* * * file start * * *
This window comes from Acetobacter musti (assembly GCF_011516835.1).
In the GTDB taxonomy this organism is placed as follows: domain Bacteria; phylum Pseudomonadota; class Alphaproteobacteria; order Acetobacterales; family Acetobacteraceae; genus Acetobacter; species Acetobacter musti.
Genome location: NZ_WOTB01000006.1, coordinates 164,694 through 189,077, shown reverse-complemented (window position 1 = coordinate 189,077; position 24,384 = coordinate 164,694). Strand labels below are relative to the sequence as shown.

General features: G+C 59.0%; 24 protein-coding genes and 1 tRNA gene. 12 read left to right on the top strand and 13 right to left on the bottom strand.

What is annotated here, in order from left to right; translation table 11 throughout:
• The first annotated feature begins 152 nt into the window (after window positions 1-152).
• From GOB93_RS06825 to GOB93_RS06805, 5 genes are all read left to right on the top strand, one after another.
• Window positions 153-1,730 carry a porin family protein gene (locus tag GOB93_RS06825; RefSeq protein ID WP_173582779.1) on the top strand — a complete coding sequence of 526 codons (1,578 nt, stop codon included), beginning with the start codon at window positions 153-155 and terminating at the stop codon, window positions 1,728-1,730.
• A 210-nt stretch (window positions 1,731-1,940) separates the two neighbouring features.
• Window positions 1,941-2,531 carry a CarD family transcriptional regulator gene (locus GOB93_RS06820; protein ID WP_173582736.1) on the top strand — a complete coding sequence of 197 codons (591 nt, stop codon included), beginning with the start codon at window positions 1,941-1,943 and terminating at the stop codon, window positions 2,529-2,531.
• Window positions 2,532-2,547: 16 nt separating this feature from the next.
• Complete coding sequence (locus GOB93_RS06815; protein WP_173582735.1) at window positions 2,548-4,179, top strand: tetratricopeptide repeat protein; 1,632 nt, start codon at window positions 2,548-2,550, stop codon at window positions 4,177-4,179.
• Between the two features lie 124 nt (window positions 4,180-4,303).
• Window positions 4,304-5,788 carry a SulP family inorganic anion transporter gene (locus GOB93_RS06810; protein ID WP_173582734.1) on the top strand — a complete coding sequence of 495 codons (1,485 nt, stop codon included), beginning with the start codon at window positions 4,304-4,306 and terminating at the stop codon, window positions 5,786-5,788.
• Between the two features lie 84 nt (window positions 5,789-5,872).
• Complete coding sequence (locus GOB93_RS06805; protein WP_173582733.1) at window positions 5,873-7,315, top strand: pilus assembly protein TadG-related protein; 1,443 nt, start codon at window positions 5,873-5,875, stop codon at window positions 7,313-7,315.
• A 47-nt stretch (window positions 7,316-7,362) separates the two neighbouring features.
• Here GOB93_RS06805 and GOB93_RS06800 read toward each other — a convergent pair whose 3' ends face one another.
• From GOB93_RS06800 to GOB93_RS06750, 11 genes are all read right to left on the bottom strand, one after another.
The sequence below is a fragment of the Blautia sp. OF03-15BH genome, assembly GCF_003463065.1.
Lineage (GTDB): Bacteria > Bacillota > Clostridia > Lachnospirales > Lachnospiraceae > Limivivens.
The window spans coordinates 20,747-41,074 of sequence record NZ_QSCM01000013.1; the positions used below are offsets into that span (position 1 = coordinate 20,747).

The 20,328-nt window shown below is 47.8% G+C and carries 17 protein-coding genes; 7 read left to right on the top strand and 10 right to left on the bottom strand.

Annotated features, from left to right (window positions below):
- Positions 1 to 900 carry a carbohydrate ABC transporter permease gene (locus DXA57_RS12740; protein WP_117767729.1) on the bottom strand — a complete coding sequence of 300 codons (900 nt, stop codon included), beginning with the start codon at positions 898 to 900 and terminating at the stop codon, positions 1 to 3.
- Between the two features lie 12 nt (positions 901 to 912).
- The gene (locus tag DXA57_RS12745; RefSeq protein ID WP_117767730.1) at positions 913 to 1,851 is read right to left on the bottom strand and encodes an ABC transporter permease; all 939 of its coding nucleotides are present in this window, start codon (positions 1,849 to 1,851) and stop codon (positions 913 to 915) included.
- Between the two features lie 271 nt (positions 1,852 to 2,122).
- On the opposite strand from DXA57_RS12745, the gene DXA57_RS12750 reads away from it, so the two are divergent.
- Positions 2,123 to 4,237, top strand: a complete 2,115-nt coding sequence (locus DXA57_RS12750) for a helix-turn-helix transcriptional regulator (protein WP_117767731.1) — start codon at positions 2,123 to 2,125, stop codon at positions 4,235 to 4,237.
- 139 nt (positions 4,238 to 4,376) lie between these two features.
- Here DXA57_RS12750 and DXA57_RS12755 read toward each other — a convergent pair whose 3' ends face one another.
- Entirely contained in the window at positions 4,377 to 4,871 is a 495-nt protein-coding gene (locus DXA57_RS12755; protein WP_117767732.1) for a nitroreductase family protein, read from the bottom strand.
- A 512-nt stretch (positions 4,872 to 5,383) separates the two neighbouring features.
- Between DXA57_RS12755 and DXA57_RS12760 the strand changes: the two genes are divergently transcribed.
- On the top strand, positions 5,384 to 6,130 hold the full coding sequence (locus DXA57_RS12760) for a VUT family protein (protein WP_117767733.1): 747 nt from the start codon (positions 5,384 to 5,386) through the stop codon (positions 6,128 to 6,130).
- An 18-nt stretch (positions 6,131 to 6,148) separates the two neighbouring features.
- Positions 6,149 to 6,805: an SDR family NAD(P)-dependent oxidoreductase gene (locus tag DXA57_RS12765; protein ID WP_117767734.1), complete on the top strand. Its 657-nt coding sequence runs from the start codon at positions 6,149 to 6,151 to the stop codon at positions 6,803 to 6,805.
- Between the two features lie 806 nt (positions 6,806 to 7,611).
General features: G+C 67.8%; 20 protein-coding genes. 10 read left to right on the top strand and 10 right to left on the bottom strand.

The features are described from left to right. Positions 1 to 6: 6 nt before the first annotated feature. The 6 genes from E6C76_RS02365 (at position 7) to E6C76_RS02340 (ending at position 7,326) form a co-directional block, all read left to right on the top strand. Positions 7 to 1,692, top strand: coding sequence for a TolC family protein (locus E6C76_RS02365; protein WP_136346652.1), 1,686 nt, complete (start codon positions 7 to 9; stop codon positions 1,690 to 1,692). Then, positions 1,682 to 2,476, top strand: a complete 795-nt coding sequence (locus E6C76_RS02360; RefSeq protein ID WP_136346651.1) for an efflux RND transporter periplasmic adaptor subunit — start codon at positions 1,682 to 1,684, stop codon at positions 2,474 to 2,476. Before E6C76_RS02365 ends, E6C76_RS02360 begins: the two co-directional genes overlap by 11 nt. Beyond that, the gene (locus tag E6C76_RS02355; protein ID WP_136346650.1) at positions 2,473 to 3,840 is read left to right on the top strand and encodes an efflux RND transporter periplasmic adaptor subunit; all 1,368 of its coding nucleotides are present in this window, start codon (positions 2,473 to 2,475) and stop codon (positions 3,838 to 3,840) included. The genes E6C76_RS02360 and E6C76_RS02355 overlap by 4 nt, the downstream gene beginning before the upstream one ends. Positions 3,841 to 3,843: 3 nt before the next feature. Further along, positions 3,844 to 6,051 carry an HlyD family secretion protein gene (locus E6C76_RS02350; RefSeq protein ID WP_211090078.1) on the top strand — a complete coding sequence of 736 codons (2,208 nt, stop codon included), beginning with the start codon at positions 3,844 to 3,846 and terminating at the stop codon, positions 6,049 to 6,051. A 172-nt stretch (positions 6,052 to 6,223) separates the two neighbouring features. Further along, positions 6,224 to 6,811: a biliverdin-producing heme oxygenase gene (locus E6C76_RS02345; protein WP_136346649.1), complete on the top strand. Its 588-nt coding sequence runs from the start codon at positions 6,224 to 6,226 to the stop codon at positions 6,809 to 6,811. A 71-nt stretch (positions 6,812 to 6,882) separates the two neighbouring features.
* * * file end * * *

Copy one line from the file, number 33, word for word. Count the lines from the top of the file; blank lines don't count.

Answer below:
- Entirely contained in the window at positions 4,377 to 4,871 is a 495-nt protein-coding gene (locus DXA57_RS12755; protein WP_117767732.1) for a nitroreductase family protein, read from the bottom strand.